# Poisson distrubution

• Dec 22nd 2009, 01:55 AM
Allan89a
Poisson distrubution
Nr of people entering a store per min. is 3.8.

If 30 non-overlapping minutes are picked, then what is the probability that in at least 20 of these minutes, at least 4 people arrived to the store.

I've calculated for P(X>=4) , which was approximately 0.5265.

But how do you go on from here. Is it binomial now? Should I now approximate or use the central limit theorem or something?

Btw, answer to question is 0.09, but how to solve?
• Dec 22nd 2009, 02:04 AM
mr fantastic
Quote:

Originally Posted by Allan89a
Nr of people entering a store per min. is 3.8.

If 30 non-overlapping minutes are picked, then what is the probability that in at least 20 of these minutes, at least 4 people arrived to the store.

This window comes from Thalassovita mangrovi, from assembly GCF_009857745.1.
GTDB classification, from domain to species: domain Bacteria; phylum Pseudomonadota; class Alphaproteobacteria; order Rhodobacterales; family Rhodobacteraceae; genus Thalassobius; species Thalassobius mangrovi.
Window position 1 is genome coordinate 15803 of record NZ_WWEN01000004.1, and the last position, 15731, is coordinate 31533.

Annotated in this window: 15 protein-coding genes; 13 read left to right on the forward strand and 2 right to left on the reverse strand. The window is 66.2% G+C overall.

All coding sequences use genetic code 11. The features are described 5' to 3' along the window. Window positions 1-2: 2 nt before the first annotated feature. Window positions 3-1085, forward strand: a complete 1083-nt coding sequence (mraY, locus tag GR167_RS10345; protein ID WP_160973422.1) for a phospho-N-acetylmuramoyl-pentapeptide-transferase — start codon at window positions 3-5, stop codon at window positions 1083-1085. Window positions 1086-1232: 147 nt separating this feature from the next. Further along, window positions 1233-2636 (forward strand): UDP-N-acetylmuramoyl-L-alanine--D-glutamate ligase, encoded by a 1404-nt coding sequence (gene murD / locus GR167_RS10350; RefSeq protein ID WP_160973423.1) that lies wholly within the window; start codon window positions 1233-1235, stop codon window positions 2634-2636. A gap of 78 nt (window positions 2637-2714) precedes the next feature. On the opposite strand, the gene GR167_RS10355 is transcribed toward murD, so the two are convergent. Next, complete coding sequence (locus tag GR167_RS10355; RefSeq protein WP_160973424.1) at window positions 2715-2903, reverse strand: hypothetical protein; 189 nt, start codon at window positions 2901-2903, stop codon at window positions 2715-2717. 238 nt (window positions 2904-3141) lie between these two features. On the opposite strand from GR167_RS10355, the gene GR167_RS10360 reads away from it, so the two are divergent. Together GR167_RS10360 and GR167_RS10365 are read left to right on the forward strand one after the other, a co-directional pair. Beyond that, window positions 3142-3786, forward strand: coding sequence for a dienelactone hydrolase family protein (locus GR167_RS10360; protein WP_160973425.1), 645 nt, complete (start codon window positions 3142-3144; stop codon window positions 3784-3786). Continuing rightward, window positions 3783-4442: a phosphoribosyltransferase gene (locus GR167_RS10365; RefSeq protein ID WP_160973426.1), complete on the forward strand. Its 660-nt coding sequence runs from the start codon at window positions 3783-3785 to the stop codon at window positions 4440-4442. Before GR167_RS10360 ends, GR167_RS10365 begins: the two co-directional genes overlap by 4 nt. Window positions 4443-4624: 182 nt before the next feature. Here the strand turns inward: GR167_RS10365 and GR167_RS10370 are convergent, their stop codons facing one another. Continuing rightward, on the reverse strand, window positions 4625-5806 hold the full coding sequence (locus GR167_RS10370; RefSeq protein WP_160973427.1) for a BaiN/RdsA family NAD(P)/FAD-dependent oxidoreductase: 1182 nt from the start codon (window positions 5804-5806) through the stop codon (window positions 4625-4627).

I've calculated for P(X>=4) , which was approximately 0.5265.

But how do you go on from here. Is it binomial now? Should I now approximate or use the central limit theorem or something?

Btw, answer to question is 0.09, but how to solve?

Let Y be the random variable 'number of non-overlapping minutes in which at least 4 people arrived'.

Y ~ Binomial(n = 30, p = 0.5265).

Calculate \$\displaystyle \Pr(Y \geq 20)\$.

I get 0.0868.
• Dec 22nd 2009, 06:47 AM
Allan89a
Quote:

Originally Posted by mr fantastic
Let Y be the random variable 'number of non-overlapping minutes in which at least 4 people arrived'.

Y ~ Binomial(n = 30, p = 0.5265).

Calculate \$\displaystyle \Pr(Y \geq 20)\$.

I get 0.0868.

Hi,

Thanks for your post! I seem to have mixed up some concepts, but now I finally got to 1 -F(1.35)= 0.0885.

And yeah, the answer in the book's probably approximated to two decimals.